Study Analyzes Causes of Death of San Francisco Residents by Race, Gender, Age
A new report by the San Francisco Department of Public Health analyzed the leading causes of death for specific racial groups, the San Francisco Chronicle reports. The report looked at death certificates of all city residents who died in 2003 and 2004 and then examined the race, gender, age and cause of death for each individual. The same study was conducted in the early 1990s.
Compared with other groups, blacks -- who make up 6% of the city's population -- lose more years of life expectancy from nearly all leading causes of death, including heart disease, stroke, various forms of cancer, drug overdose, alcohol use disorders and diabetes, the report said. Violence, more than any other cause of death, was responsible for the highest loss of life expectancy among black men.
The analysis also found that among city residents:
- Hispanics and Asian-Americans generally lost fewer years of life expectancy than white residents;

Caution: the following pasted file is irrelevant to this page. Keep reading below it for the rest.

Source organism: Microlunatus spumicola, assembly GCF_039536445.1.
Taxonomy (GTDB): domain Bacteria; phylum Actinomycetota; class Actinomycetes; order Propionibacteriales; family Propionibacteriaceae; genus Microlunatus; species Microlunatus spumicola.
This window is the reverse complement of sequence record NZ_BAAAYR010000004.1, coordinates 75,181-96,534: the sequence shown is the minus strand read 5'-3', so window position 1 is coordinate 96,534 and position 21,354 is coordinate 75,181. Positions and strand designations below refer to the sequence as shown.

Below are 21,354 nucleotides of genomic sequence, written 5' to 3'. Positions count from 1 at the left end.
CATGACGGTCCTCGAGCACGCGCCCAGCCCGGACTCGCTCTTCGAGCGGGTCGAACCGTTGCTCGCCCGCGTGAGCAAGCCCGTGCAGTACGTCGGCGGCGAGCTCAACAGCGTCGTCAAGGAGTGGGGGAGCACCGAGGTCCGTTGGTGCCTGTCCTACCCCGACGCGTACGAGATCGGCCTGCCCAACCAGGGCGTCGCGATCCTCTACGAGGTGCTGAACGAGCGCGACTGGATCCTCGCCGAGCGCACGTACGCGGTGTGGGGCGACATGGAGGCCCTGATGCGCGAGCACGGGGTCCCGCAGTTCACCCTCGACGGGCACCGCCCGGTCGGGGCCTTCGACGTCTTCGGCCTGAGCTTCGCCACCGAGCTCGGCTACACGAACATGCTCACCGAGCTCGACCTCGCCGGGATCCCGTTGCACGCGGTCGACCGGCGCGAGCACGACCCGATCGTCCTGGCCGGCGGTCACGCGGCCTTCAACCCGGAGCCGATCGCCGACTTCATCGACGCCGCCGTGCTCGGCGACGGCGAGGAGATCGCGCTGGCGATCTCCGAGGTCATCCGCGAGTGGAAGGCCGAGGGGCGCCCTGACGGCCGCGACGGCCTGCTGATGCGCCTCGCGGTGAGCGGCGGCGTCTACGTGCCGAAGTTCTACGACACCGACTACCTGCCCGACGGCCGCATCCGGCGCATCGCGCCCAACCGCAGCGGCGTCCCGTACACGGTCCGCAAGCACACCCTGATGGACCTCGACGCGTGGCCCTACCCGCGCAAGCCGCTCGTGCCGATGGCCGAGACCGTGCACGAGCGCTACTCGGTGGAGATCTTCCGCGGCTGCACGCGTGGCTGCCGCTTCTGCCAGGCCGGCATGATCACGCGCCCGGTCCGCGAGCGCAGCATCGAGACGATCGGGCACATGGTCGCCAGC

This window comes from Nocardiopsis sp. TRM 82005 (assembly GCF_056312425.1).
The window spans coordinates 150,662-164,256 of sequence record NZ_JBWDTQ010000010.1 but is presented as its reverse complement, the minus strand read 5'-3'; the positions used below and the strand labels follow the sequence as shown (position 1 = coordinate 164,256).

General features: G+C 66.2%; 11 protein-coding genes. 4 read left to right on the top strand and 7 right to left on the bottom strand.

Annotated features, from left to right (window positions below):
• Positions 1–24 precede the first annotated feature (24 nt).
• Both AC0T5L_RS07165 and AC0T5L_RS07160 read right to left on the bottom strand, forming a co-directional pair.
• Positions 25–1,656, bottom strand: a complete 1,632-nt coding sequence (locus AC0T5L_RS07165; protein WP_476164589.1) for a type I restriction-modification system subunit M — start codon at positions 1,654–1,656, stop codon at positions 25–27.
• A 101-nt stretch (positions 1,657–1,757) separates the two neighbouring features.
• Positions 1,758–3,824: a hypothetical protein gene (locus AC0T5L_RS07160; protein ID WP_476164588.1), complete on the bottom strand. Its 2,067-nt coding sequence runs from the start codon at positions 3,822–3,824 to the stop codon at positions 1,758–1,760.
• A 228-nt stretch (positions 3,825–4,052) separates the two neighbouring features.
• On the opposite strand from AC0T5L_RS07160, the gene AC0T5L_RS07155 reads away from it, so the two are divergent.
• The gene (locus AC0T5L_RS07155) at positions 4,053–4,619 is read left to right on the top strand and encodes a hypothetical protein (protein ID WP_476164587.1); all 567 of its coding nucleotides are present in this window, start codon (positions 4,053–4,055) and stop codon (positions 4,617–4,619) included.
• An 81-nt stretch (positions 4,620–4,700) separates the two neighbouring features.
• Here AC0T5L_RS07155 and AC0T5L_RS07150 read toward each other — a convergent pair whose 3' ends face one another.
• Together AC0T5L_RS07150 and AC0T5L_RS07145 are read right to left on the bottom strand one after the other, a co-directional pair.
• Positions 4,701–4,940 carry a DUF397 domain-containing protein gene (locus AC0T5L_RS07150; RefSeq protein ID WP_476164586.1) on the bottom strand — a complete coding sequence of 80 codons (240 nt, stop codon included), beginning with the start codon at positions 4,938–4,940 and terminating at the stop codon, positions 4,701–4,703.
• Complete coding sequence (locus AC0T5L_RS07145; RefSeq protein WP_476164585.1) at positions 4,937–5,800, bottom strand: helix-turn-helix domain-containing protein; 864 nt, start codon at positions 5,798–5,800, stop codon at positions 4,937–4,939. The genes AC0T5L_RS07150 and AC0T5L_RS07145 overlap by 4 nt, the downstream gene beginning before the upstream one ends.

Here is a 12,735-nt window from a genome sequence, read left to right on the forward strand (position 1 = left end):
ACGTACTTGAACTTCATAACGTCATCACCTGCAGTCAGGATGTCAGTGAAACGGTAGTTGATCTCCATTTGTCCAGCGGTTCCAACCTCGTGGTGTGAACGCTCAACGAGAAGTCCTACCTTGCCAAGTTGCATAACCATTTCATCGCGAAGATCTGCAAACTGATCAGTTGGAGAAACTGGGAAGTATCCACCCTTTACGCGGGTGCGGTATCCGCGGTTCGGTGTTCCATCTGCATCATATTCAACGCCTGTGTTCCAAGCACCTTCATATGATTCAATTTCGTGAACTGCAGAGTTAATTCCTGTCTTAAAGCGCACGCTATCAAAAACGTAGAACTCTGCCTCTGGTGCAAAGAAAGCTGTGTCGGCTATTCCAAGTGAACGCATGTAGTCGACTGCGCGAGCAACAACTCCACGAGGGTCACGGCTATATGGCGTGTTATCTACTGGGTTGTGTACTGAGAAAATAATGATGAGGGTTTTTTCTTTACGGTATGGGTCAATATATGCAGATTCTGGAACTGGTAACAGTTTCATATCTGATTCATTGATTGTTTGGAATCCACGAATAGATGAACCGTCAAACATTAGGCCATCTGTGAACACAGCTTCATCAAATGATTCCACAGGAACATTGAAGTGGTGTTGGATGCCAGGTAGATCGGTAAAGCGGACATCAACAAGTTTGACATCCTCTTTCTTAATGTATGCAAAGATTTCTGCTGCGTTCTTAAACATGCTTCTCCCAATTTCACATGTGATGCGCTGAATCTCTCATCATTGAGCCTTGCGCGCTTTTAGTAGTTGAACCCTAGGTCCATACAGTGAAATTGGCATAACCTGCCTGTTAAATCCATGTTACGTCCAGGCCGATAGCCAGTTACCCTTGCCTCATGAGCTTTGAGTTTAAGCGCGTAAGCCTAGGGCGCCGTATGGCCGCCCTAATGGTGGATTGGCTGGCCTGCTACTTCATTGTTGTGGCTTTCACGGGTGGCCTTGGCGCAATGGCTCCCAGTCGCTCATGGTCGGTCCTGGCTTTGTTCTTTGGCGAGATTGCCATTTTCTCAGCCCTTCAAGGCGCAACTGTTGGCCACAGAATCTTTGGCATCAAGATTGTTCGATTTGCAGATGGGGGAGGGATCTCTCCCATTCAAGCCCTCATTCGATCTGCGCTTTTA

- Hispanics are healthier than predicted for their socioeconomic status, a similar finding to the 1990s study;
- Cardiovascular disease resulted in the most lost years of life expectancy for Asian-Americans, whites, and black and Hispanic women;
- HIV/AIDS-related complications cause the most premature deaths among Hispanic men;
- Among all residents, there were fewer deaths from HIV/AIDS-related complications than in the 1990s study;
- Stroke was the second leading cause of death among Asian-Americans; and
- Whites lose more years of life expectancy to suicide and colon cancer than blacks.
Mitch Katz, the city's public health chief, said that race does appear to affect an individual's life span and cause of death. He said he anticipates the findings will help physicians, community leaders, educators and activists tailor medical care and public awareness campaigns to different ethnic groups. "To extend meaningful life, you have to know what are the different things people are dying of," he said (Knight, San Francisco Chronicle, 8/24).
The study is available online (.pdf). This is part of the KHN Morning Briefing, a summary of health policy coverage from major news organizations. Sign up for an email subscription.